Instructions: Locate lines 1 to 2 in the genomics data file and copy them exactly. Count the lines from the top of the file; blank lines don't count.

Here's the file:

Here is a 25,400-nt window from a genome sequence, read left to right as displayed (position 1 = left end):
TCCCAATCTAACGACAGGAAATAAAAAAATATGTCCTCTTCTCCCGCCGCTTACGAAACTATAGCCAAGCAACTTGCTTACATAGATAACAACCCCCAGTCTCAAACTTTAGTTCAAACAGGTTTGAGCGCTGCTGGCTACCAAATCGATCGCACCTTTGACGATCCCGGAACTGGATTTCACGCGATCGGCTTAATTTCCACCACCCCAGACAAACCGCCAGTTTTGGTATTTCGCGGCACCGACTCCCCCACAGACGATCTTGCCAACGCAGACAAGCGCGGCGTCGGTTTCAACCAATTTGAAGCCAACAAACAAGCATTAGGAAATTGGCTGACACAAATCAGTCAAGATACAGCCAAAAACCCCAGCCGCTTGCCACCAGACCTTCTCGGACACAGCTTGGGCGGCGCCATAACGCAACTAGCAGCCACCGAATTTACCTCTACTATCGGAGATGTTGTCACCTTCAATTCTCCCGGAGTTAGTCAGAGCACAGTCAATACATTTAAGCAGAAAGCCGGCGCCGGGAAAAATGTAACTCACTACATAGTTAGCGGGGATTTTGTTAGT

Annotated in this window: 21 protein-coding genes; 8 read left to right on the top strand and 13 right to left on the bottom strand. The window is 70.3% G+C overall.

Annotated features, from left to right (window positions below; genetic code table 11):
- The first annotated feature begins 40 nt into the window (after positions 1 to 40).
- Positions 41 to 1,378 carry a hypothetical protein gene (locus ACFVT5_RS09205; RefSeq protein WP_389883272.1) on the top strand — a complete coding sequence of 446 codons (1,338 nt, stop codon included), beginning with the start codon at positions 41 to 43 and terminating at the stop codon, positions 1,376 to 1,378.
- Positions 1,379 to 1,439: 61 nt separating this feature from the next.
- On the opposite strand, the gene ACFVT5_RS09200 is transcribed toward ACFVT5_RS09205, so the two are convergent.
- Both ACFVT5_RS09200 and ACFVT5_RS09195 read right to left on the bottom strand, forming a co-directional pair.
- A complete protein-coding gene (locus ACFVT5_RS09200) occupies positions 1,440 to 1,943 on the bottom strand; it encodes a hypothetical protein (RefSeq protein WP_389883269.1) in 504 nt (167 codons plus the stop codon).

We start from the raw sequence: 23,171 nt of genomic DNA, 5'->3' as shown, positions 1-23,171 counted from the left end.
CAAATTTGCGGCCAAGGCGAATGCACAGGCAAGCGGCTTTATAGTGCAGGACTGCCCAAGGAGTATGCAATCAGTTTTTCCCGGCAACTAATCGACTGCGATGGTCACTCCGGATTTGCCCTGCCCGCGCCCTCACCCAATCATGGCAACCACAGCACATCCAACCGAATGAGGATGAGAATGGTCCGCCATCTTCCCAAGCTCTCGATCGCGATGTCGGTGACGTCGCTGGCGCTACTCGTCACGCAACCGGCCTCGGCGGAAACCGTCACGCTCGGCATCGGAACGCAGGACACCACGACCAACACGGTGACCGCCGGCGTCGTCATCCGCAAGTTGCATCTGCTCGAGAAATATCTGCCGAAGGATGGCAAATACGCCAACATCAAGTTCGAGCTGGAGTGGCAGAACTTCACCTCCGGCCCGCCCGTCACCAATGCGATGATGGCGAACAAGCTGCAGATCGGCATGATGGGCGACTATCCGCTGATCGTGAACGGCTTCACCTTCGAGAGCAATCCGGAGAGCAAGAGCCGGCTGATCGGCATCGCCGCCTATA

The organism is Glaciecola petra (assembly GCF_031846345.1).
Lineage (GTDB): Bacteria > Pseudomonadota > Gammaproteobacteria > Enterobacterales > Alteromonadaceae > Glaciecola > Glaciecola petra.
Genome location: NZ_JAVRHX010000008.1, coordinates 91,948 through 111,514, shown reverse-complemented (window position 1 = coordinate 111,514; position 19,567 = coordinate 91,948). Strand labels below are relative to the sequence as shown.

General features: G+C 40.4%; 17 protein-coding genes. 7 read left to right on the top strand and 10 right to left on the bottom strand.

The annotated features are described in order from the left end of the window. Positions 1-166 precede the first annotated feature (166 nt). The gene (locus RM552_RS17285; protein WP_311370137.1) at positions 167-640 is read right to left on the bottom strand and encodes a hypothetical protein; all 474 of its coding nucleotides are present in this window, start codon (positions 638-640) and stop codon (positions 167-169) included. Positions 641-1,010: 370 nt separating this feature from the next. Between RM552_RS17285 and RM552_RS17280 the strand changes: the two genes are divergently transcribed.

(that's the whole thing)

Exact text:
Here is a 25,400-nt window from a genome sequence, read left to right as displayed (position 1 = left end):
TCCCAATCTAACGACAGGAAATAAAAAAATATGTCCTCTTCTCCCGCCGCTTACGAAACTATAGCCAAGCAACTTGCTTACATAGATAACAACCCCCAGTCTCAAACTTTAGTTCAAACAGGTTTGAGCGCTGCTGGCTACCAAATCGATCGCACCTTTGACGATCCCGGAACTGGATTTCACGCGATCGGCTTAATTTCCACCACCCCAGACAAACCGCCAGTTTTGGTATTTCGCGGCACCGACTCCCCCACAGACGATCTTGCCAACGCAGACAAGCGCGGCGTCGGTTTCAACCAATTTGAAGCCAACAAACAAGCATTAGGAAATTGGCTGACACAAATCAGTCAAGATACAGCCAAAAACCCCAGCCGCTTGCCACCAGACCTTCTCGGACACAGCTTGGGCGGCGCCATAACGCAACTAGCAGCCACCGAATTTACCTCTACTATCGGAGATGTTGTCACCTTCAATTCTCCCGGAGTTAGTCAGAGCACAGTCAATACATTTAAGCAGAAAGCCGGCGCCGGGAAAAATGTAACTCACTACATAGTTAGCGGGGATTTTGTTAGT